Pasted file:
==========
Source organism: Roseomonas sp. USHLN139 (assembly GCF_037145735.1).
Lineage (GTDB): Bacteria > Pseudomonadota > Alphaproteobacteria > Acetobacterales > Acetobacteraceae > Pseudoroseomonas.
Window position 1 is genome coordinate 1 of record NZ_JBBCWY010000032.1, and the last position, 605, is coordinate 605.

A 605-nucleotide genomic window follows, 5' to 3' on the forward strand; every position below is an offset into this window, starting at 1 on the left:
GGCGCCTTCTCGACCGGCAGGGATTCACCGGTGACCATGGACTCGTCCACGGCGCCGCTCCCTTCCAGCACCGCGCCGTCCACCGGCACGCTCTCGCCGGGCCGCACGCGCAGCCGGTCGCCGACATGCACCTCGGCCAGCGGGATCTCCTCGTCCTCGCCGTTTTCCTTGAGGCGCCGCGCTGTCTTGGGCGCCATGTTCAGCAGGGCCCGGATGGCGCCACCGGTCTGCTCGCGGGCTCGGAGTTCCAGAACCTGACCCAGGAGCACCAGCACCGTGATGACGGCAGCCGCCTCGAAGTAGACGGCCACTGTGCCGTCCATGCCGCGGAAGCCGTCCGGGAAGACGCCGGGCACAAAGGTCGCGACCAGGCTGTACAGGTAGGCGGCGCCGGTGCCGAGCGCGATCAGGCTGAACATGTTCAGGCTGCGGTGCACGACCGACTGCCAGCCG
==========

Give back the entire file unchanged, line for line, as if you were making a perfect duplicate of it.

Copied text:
Source organism: Roseomonas sp. USHLN139 (assembly GCF_037145735.1).
Lineage (GTDB): Bacteria > Pseudomonadota > Alphaproteobacteria > Acetobacterales > Acetobacteraceae > Pseudoroseomonas.
Window position 1 is genome coordinate 1 of record NZ_JBBCWY010000032.1, and the last position, 605, is coordinate 605.

A 605-nucleotide genomic window follows, 5' to 3' on the forward strand; every position below is an offset into this window, starting at 1 on the left:
GGCGCCTTCTCGACCGGCAGGGATTCACCGGTGACCATGGACTCGTCCACGGCGCCGCTCCCTTCCAGCACCGCGCCGTCCACCGGCACGCTCTCGCCGGGCCGCACGCGCAGCCGGTCGCCGACATGCACCTCGGCCAGCGGGATCTCCTCGTCCTCGCCGTTTTCCTTGAGGCGCCGCGCTGTCTTGGGCGCCATGTTCAGCAGGGCCCGGATGGCGCCACCGGTCTGCTCGCGGGCTCGGAGTTCCAGAACCTGACCCAGGAGCACCAGCACCGTGATGACGGCAGCCGCCTCGAAGTAGACGGCCACTGTGCCGTCCATGCCGCGGAAGCCGTCCGGGAAGACGCCGGGCACAAAGGTCGCGACCAGGCTGTACAGGTAGGCGGCGCCGGTGCCGAGCGCGATCAGGCTGAACATGTTCAGGCTGCGGTGCACGACCGACTGCCAGCCG